Tuesday, August 27, 2013

Walking To The Church

I walked down to the local church the other day, the Eglise de St Barthélémy de Séchilienne, because the day was sunny and I didn't have any work to do with the goats or the cheese, and was tired of sitting at the computer. It was such a sunny day that the photos of the church that I took didn't come out, much too overexposed and not really from a good angle either. You can see the church from the road below, because it's built on an outcropping of rock, but this also means that there's no good place to stand and take a picture of the building. Especially not on an August afternoon. But the walk down was nice, and it felt good to stretch my legs.

I hope to come back here next year, after Laetitia has the new cheeseroom finished, with her small shop in front, and the temperature- and humidity-controlled rooms that will allow her to really get into the pressed-curd cheeses that need more aging. She plans on getting more chickens, and some pigs that she can fatten on the whey that's currently draining into the septic tank and then later butcher and use for homemade charcuterie. And perhaps there will be a garden as well, which she'd like to set up soon to grow her own vegetables and make use of the manure and old hay that is in constant supply.

I'd also like to come back here in the winter, and do another trip up into the higher mountains. I'm not a skier, especially with my ACL-free right knee, but I wouldn't mind sitting by a nice fire looking out over the snow and nursing another glass of gentian liqueur. Or in the spring, when it's not too hot to hike, because Lac Luitel and its nature reserve is just a few kilometers - admittedly incredibly steep ones - to the north, and the wildflowers in the high alpine meadows must be just amazing at that time of year. And then I could always come back in the fall, and pick some of the wild mushrooms that are springing up right now (plate-sized boletes, we heard yesterday from a neighbor, and Laetitia knows where to find lots of trompettes de la mort) and enjoy the wild boar that the hunters bring back from the forested slopes on either side of the valley.

Even though I know they're often horribly inconvenient to live in (without spending buckets of money on renovations and remodeling and upkeep) I do love the stone-built farmhouses here in France. Especially ones filled with heavy solid wood furniture handed down for generations. Now, if you ask me if I want to be responsible for said farmhouses and furniture, I'd have to say "no, not at all" - but when it comes time for me to retire, I would certainly consider it. Speaking of retirement, I got a message from AARP today. I am going to pretend that it was spam and not related to any sort of upcoming birthday. Not that I regret getting older, because I am thoroughly enjoying what each year brings, but the fact that I'm almost ten years older than the woman I'm currently working for does seem odd, now and then. And yet I do not feel nearly-fifty at all. Maybe that's why I like being in Europe - surrounded by all of these old buildings, I'm merely a fleeting second in history.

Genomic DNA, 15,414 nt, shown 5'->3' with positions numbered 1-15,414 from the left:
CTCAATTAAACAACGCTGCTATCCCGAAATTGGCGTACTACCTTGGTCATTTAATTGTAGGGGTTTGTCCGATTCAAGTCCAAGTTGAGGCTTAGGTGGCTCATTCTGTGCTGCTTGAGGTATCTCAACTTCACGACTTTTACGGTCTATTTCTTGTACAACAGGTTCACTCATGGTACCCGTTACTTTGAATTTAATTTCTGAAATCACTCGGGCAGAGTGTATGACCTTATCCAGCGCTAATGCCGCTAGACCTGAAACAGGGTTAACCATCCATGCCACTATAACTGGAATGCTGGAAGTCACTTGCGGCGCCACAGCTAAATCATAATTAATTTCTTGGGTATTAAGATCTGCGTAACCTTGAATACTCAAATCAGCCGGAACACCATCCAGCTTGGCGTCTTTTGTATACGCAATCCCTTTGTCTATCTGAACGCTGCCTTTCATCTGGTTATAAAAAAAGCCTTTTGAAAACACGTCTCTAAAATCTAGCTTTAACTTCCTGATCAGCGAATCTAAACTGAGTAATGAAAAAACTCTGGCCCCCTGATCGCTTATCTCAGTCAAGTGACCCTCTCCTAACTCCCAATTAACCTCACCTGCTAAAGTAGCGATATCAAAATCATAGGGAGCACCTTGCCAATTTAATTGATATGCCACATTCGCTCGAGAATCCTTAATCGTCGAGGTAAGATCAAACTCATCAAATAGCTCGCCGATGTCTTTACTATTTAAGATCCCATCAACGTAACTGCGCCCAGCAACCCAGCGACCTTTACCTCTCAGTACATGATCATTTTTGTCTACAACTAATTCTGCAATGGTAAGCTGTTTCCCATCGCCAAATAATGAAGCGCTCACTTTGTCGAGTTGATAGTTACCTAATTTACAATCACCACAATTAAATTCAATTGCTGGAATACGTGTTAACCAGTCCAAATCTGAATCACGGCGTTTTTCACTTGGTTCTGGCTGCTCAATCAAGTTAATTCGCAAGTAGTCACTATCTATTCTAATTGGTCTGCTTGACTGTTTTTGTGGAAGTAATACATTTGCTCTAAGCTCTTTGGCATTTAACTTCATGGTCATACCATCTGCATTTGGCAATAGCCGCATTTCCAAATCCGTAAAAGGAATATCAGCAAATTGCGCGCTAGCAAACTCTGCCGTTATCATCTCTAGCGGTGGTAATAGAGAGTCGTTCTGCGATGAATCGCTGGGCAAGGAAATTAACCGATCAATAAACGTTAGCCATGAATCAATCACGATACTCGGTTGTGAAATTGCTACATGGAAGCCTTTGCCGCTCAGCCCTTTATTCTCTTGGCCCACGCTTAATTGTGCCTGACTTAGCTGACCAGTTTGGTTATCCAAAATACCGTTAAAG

Of course, everyone's history comes to an end some time. I watched a bootlegged YouTube copy of "All of Me" the other day, and found that it's even more poignant than I remembered. I started crying when Lily Tomlin's character says, "Oh, please, make me not dead." I am so grateful to be alive, with the freedom to do what I love, and to explore the world to find more things to love. So many things to discover out there.

I would have liked to discover more about the church and its history, but it's only open for mass on the third Saturday of the month or something like that (unless the church is undergoing renovation or there is a visiting dignitary, of course). The river-stone foundation dates back to the 6th century and the tower to the 12th century, with the rest of the church rebuilt in the 17th century and then again, into its currently not very interesting architectural shape (which is why I don't particularly regret that the photos didn't turn out) in the 19th century. However, I do regret that the church wasn't open, because there are supposed to be some quite nice 16th-century gilded wood statues in there. Perhaps I'll go to mass when I come back to hike or pick mushrooms.

I do not think that Madame Petithuguenin will be here when I get back, however. Hers and several dozen other grave markers and grave sites are up for destruction and removal, due to the lack of family members to pay for ongoing upkeep. There was a war memorial in the graveyard as well, and I noticed that many families appeared to have lost six or ten men at once, though that could also be due to shared patronyms. And also that there are a lot of Italian-sounding family names around here, which Laetitia told me later is not surprising, because many Italian workers came over here in the 19th and early 20th century. We were only about 20km from the Italian border yesterday, and if I had a car I could drive into Italy from here in less than two hours.

And in another hour I would be in Turin, where I was at this time of year half a century ago, spending the night in a hotel with a chance-met Frenchman after a day-long trip via motorcycle through the Mont Blanc tunnel, a lunch of gnocchi in a roadside tavern surrounded by grapevines planted on 80-degree slopes, and a dinner of thin-crusted pizza with mozzarella and basil in a cobblestoned courtyard (this was well before the gluten and dairy issue realization).

I hope Madame Petithuguenin, born Louise Vallotton, enjoyed her life as much as I am enjoying mine.

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